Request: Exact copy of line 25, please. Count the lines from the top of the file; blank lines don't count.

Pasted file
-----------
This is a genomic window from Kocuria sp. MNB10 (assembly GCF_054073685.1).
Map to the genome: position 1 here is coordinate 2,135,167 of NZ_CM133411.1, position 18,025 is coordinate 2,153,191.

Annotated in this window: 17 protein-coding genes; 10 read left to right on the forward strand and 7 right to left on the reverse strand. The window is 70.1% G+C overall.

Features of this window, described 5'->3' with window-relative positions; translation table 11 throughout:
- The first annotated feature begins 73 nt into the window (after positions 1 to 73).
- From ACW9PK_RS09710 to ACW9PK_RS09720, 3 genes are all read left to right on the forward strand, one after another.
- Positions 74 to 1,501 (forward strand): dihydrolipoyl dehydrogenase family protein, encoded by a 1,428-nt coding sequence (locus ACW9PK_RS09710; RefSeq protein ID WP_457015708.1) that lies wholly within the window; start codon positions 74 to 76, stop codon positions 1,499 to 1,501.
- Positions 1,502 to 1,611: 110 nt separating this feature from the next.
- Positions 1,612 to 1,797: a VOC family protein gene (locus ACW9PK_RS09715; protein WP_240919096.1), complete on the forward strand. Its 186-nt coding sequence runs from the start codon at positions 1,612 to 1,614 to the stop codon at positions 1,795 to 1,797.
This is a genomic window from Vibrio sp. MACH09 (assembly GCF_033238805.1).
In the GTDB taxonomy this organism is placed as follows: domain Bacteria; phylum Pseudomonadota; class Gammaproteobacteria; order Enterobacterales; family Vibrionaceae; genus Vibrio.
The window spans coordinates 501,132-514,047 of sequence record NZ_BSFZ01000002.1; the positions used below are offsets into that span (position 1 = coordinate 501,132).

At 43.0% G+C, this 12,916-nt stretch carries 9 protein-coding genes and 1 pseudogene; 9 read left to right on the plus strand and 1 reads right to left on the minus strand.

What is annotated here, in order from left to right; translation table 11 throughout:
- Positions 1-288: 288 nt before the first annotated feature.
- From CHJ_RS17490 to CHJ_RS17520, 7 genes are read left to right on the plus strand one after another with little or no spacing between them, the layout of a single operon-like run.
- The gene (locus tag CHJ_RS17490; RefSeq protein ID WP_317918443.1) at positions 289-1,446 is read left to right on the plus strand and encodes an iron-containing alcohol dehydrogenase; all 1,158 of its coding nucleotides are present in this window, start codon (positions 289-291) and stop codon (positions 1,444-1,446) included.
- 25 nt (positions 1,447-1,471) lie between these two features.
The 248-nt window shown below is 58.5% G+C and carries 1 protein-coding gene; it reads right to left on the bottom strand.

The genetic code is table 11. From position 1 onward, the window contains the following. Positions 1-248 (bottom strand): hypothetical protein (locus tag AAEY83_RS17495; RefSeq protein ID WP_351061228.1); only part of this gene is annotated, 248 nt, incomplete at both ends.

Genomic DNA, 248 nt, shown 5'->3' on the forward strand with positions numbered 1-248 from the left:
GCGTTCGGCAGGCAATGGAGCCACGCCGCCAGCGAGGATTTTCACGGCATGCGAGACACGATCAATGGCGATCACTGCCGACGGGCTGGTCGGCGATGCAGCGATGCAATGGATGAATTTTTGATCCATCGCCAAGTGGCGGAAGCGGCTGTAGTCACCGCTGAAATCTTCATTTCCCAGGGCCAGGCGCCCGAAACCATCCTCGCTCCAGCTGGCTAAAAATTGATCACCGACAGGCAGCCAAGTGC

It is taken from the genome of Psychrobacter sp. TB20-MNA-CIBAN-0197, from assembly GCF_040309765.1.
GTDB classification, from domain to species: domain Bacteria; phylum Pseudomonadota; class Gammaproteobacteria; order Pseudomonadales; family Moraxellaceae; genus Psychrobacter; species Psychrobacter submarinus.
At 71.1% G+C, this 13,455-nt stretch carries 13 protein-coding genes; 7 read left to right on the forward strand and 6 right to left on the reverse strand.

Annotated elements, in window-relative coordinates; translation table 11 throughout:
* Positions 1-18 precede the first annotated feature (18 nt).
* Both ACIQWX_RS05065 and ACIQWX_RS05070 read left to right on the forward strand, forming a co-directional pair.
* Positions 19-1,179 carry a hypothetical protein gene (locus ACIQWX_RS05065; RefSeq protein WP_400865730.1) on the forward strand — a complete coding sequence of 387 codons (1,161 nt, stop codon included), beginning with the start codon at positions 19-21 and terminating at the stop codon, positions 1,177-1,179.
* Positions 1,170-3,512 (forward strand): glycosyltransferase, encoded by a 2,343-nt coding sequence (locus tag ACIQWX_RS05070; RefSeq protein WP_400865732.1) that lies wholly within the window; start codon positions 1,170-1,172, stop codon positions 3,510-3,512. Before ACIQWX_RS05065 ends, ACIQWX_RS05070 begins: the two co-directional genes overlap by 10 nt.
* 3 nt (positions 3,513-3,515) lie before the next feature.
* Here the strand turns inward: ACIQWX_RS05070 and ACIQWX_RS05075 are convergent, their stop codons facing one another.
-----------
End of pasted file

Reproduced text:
At 71.1% G+C, this 13,455-nt stretch carries 13 protein-coding genes; 7 read left to right on the forward strand and 6 right to left on the reverse strand.